With large buildings some judgment is required to define the location of the air barrier and whether specific zones are considered inside, or outside, the test envelope. For 363 Broadway, one such zone had to be addressed: the underground parking garage. This is a three-level, heated garage which has its own HVAC system that supplies treated air to the garage through dedicated air inlets and outlets, although energy for the HVAC system comes from the building. Originally, the parking garage had been included as part of the overall structure being tested and was shown as such in the pre-retrofit test report. However, after consideration, the parking garage (for purposes of airtightness testing) was judged as outside the test envelope since its construction (cast concrete) was completely different from the curtain-wall construction of the rest of the building and because it is intended to be isolated (from an air leakage perspective) from the rest of the structure to prevent carbon monoxide and odour migration from the garage to the building. Therefore, the airtightness results shown in this report for the pre-retrofit condition are slightly different from those shown in the original pre-retrofit report.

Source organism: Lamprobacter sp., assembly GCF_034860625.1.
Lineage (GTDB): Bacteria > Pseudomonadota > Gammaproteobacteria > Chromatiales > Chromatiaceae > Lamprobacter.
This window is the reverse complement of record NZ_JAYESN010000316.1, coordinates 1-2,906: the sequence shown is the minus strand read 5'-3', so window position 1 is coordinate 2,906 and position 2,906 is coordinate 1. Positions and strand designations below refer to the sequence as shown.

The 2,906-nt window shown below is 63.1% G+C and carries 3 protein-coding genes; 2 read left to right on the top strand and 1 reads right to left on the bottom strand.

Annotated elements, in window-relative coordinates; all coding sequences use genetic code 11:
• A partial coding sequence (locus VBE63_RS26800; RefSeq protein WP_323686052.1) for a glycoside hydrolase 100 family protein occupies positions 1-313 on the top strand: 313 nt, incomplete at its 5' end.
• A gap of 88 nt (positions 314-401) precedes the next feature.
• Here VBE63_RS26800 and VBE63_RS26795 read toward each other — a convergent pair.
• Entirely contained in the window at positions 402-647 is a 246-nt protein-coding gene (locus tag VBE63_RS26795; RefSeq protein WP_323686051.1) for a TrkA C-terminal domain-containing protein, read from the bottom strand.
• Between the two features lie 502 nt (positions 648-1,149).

There are several methods by which quantitative airtightness results can be expressed. In this report, results are reported using the Normalized Leakage Rate at an indoor-to-outdoor pressure differential of 75 Pa, NLR75. This metric was chosen for consistency with the method used in the National Building Code of Canada. It is also the most common metric used in Canada to express large building airtightness results. The NLR75‘s units are “litres per second per square metre of building envelope (l/s·m2)”, which essentially represents the average air leakage over the building envelope at a standardized indoor-to-outdoor pressure differential. This differential, 75 Pa, is equivalent to that which would be produced by a wind of approximately 40 km/hr blowing simultaneously and uniformly over the entire building envelope area. The building area used for the NLR75 calculation was defined as the total envelope area, including all above-grade components; the parkade was excluded from the tests.